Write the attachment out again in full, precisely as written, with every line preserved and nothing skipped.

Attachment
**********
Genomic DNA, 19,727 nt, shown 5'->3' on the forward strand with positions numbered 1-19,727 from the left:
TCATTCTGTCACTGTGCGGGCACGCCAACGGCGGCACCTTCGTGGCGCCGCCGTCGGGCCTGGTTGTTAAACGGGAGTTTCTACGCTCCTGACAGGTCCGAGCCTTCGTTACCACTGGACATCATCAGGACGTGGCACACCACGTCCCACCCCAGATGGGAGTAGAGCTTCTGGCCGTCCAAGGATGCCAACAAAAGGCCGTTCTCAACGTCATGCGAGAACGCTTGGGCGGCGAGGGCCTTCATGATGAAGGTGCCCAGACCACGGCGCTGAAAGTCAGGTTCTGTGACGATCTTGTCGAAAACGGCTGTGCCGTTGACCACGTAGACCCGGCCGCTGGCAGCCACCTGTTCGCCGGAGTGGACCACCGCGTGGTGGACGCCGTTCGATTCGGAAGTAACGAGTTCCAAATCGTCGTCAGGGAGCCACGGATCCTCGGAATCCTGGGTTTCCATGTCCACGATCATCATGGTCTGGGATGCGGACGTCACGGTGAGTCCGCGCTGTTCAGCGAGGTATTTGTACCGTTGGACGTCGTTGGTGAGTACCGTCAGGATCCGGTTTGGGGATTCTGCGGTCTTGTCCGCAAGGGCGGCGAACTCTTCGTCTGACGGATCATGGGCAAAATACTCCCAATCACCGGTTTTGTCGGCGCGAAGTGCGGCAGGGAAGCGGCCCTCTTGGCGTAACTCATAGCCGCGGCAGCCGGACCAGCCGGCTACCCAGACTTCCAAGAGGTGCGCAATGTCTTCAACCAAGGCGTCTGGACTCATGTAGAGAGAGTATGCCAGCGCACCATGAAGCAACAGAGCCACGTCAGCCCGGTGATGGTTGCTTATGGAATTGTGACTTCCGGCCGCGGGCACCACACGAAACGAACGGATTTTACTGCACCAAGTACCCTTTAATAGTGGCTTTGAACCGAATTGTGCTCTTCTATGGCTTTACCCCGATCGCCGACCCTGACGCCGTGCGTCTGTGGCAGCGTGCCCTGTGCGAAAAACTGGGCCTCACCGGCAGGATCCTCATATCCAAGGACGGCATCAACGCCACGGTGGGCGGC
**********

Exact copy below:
Genomic DNA, 19,727 nt, shown 5'->3' on the forward strand with positions numbered 1-19,727 from the left:
TCATTCTGTCACTGTGCGGGCACGCCAACGGCGGCACCTTCGTGGCGCCGCCGTCGGGCCTGGTTGTTAAACGGGAGTTTCTACGCTCCTGACAGGTCCGAGCCTTCGTTACCACTGGACATCATCAGGACGTGGCACACCACGTCCCACCCCAGATGGGAGTAGAGCTTCTGGCCGTCCAAGGATGCCAACAAAAGGCCGTTCTCAACGTCATGCGAGAACGCTTGGGCGGCGAGGGCCTTCATGATGAAGGTGCCCAGACCACGGCGCTGAAAGTCAGGTTCTGTGACGATCTTGTCGAAAACGGCTGTGCCGTTGACCACGTAGACCCGGCCGCTGGCAGCCACCTGTTCGCCGGAGTGGACCACCGCGTGGTGGACGCCGTTCGATTCGGAAGTAACGAGTTCCAAATCGTCGTCAGGGAGCCACGGATCCTCGGAATCCTGGGTTTCCATGTCCACGATCATCATGGTCTGGGATGCGGACGTCACGGTGAGTCCGCGCTGTTCAGCGAGGTATTTGTACCGTTGGACGTCGTTGGTGAGTACCGTCAGGATCCGGTTTGGGGATTCTGCGGTCTTGTCCGCAAGGGCGGCGAACTCTTCGTCTGACGGATCATGGGCAAAATACTCCCAATCACCGGTTTTGTCGGCGCGAAGTGCGGCAGGGAAGCGGCCCTCTTGGCGTAACTCATAGCCGCGGCAGCCGGACCAGCCGGCTACCCAGACTTCCAAGAGGTGCGCAATGTCTTCAACCAAGGCGTCTGGACTCATGTAGAGAGAGTATGCCAGCGCACCATGAAGCAACAGAGCCACGTCAGCCCGGTGATGGTTGCTTATGGAATTGTGACTTCCGGCCGCGGGCACCACACGAAACGAACGGATTTTACTGCACCAAGTACCCTTTAATAGTGGCTTTGAACCGAATTGTGCTCTTCTATGGCTTTACCCCGATCGCCGACCCTGACGCCGTGCGTCTGTGGCAGCGTGCCCTGTGCGAAAAACTGGGCCTCACCGGCAGGATCCTCATATCCAAGGACGGCATCAACGCCACGGTGGGCGGC